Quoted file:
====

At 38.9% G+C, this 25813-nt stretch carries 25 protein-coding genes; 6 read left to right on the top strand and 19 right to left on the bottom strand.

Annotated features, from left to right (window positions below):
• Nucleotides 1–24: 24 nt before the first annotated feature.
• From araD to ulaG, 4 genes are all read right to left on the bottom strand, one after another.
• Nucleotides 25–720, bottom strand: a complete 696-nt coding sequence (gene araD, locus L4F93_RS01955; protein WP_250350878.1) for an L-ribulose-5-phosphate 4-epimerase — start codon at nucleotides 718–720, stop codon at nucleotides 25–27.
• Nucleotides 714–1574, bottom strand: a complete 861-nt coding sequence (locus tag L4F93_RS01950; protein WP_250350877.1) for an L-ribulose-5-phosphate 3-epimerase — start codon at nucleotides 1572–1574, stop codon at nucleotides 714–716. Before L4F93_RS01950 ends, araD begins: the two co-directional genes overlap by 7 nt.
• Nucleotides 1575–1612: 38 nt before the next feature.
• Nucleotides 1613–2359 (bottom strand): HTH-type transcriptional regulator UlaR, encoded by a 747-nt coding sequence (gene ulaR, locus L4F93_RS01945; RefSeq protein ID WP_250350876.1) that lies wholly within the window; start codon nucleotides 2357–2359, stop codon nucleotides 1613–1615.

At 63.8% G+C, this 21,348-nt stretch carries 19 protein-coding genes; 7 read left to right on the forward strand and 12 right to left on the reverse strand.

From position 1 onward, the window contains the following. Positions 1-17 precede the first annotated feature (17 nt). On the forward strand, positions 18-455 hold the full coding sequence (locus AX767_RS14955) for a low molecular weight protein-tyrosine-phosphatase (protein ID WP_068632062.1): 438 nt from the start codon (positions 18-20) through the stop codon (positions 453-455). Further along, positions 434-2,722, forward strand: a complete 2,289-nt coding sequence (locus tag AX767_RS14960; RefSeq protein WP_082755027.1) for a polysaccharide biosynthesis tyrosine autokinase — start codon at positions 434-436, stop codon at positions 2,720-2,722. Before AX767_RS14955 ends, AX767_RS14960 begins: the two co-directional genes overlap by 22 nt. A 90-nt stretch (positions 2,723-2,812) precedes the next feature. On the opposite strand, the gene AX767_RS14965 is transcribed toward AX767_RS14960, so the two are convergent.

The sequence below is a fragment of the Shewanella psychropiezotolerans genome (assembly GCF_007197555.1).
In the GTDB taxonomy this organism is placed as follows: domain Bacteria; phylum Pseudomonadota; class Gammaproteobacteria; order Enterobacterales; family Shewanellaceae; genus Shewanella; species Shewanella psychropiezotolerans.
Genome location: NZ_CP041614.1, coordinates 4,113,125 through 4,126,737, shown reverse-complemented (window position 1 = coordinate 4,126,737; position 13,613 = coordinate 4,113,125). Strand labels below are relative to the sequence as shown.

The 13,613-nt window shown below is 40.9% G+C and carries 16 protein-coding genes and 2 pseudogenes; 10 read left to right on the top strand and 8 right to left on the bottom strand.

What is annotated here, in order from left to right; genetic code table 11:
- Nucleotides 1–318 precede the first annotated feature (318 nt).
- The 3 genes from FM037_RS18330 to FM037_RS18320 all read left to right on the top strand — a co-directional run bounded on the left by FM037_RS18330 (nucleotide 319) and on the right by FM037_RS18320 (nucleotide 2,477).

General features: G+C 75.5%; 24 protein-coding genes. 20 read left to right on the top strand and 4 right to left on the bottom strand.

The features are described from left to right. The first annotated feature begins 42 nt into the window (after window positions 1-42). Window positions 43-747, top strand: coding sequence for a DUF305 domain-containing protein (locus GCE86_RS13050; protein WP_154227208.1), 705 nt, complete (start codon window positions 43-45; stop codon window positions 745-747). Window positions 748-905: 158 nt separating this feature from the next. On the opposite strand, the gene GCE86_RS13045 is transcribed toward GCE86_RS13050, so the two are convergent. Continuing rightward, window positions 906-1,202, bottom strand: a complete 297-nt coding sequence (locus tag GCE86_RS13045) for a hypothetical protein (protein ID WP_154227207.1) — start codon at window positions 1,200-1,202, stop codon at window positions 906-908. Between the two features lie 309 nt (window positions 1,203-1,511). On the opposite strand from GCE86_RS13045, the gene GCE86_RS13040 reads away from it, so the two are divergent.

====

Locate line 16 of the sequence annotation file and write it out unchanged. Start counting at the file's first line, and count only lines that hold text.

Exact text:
- Nucleotides 1–318 precede the first annotated feature (318 nt).